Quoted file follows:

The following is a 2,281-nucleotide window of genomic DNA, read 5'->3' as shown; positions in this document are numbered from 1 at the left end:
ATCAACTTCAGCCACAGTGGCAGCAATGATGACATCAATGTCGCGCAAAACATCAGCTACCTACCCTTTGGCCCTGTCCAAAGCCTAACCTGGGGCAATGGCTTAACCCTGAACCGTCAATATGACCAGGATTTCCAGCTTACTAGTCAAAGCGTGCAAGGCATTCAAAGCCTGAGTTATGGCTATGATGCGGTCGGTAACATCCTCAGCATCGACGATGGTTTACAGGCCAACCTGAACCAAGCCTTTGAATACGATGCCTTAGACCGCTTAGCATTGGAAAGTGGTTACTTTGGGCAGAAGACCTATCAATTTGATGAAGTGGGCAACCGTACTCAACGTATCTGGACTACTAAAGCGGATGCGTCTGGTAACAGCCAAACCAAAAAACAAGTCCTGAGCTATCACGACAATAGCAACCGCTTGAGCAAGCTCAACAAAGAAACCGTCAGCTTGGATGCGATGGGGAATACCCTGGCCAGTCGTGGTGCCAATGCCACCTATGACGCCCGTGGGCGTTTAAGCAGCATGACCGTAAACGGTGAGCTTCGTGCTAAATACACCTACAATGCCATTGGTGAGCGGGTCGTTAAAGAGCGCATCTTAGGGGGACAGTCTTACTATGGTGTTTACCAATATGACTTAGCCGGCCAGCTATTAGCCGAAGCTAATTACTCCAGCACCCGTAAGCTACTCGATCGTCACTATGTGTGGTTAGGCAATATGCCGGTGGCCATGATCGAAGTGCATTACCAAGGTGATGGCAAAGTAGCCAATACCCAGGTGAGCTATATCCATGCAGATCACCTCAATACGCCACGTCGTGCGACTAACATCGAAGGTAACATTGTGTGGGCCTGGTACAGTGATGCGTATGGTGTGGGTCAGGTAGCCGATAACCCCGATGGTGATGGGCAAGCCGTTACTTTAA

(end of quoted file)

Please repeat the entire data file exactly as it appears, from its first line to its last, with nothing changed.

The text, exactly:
The following is a 2,281-nucleotide window of genomic DNA, read 5'->3' as shown; positions in this document are numbered from 1 at the left end:
ATCAACTTCAGCCACAGTGGCAGCAATGATGACATCAATGTCGCGCAAAACATCAGCTACCTACCCTTTGGCCCTGTCCAAAGCCTAACCTGGGGCAATGGCTTAACCCTGAACCGTCAATATGACCAGGATTTCCAGCTTACTAGTCAAAGCGTGCAAGGCATTCAAAGCCTGAGTTATGGCTATGATGCGGTCGGTAACATCCTCAGCATCGACGATGGTTTACAGGCCAACCTGAACCAAGCCTTTGAATACGATGCCTTAGACCGCTTAGCATTGGAAAGTGGTTACTTTGGGCAGAAGACCTATCAATTTGATGAAGTGGGCAACCGTACTCAACGTATCTGGACTACTAAAGCGGATGCGTCTGGTAACAGCCAAACCAAAAAACAAGTCCTGAGCTATCACGACAATAGCAACCGCTTGAGCAAGCTCAACAAAGAAACCGTCAGCTTGGATGCGATGGGGAATACCCTGGCCAGTCGTGGTGCCAATGCCACCTATGACGCCCGTGGGCGTTTAAGCAGCATGACCGTAAACGGTGAGCTTCGTGCTAAATACACCTACAATGCCATTGGTGAGCGGGTCGTTAAAGAGCGCATCTTAGGGGGACAGTCTTACTATGGTGTTTACCAATATGACTTAGCCGGCCAGCTATTAGCCGAAGCTAATTACTCCAGCACCCGTAAGCTACTCGATCGTCACTATGTGTGGTTAGGCAATATGCCGGTGGCCATGATCGAAGTGCATTACCAAGGTGATGGCAAAGTAGCCAATACCCAGGTGAGCTATATCCATGCAGATCACCTCAATACGCCACGTCGTGCGACTAACATCGAAGGTAACATTGTGTGGGCCTGGTACAGTGATGCGTATGGTGTGGGTCAGGTAGCCGATAACCCCGATGGTGATGGGCAAGCCGTTACTTTAA